Providence responds to setback claims as shares drop 9%

Group says Barryroe appraisal always part of farm-out discussions

Providence is still looking “to co-venture with a suitable financially and technically capable third party” in order to develop its field at Barryroe, off the coast of Cork. Photograph: Finbarr O’Rourke

Providence is still looking “to co-venture with a suitable financially and technically capable third party” in order to develop its field at Barryroe, off the coast of Cork. Photograph: Finbarr O’Rourke

 

Providence Resources, the Irish oil and gas exploration and appraisal company, has responded to claims that the need for fresh drilling will set back development of its Barryroe oil field off the Cork coast. Shares in Providence fell by almost 9 per cent on the Dublin market this morning.

A report in yesterday’s Sunday Times suggested that Providence would have to spend up to $40 million (€29.5mn) drilling a new appraisal well at Barryroe, which might force Providence to seek new funds from shareholders. The paper also reported that likely partners among the oil majors are looking for further proof on the extent of the field, which is estimated to contain more than one billion barrels of oil.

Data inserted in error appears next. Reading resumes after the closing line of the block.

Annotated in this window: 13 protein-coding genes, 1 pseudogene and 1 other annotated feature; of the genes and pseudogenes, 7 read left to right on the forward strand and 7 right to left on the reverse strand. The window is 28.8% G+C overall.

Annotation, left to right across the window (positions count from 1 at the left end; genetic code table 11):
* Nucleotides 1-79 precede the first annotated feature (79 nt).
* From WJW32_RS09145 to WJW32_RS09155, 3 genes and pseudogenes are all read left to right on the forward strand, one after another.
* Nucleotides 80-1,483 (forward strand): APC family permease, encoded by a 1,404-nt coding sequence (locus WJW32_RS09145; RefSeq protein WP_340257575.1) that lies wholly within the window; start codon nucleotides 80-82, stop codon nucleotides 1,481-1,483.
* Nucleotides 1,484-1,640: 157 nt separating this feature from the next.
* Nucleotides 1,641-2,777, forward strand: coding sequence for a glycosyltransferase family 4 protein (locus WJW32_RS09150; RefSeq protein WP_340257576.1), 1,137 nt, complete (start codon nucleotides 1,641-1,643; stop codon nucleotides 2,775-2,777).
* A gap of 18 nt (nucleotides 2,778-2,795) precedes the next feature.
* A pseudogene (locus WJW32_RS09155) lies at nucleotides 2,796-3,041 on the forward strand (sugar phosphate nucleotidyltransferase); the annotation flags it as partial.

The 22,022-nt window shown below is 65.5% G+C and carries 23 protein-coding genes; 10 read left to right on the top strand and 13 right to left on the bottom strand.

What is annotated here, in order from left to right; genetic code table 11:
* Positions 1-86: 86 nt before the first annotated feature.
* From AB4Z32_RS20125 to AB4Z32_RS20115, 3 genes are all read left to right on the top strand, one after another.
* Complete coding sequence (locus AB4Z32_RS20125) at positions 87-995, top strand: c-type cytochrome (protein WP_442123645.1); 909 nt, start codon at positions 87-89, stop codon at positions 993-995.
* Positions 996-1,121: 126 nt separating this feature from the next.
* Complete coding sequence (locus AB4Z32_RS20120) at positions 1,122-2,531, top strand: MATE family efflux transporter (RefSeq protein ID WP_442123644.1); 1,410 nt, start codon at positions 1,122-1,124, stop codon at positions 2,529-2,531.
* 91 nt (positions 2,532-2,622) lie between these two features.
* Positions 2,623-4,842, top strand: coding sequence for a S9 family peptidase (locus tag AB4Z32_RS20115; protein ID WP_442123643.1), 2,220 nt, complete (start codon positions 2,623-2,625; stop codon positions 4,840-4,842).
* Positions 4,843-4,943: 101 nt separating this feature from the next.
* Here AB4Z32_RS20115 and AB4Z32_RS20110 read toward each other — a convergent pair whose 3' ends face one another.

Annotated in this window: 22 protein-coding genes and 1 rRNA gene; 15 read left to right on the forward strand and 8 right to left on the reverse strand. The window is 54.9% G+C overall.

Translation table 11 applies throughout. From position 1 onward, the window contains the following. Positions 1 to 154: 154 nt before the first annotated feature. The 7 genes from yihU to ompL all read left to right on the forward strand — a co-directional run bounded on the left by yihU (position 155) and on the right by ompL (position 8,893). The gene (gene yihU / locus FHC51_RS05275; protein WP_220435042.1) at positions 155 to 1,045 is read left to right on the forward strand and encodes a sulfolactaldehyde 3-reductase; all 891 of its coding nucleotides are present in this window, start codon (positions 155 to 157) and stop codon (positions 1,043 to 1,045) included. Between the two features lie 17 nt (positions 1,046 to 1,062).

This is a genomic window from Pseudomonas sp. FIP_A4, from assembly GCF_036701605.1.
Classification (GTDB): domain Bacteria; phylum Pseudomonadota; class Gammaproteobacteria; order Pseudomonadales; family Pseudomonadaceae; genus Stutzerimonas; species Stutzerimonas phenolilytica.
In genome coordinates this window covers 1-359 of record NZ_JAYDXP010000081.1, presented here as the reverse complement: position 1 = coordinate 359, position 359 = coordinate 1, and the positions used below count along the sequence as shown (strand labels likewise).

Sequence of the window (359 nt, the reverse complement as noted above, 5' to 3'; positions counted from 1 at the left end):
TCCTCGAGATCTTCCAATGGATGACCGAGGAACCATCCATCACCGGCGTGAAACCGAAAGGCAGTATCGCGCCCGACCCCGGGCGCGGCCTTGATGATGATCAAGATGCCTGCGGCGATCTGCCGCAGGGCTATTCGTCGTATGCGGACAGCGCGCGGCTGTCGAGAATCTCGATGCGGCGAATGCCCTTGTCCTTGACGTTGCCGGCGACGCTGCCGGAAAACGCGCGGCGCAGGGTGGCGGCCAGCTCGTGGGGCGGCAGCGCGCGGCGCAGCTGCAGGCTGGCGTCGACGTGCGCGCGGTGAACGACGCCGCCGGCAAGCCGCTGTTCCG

Responding in a statement today, Providence said that there has been “no material change” to the status of the Barryroe farm-out since the company’s end of year statement in December 2013.

“As publicly stated, Providence’s strategy for the future appraisal and development of the Barryroe oil field is to co-venture with a suitable financially and technically capable third party. The parties with which Providence is currently in discussions include major Asian, European and North American oil companies. Given the current pre-development nature of the Barryroe project, an element of further appraisal drilling has always formed an essential part of these discussions,” the company said.

This morning Providence announced that it had been awarded a follow-on Frontier Exploration License 2/14, over Drombeg, off the coast of west Cork, having made a mandatory 25 per cent areal relinquishment.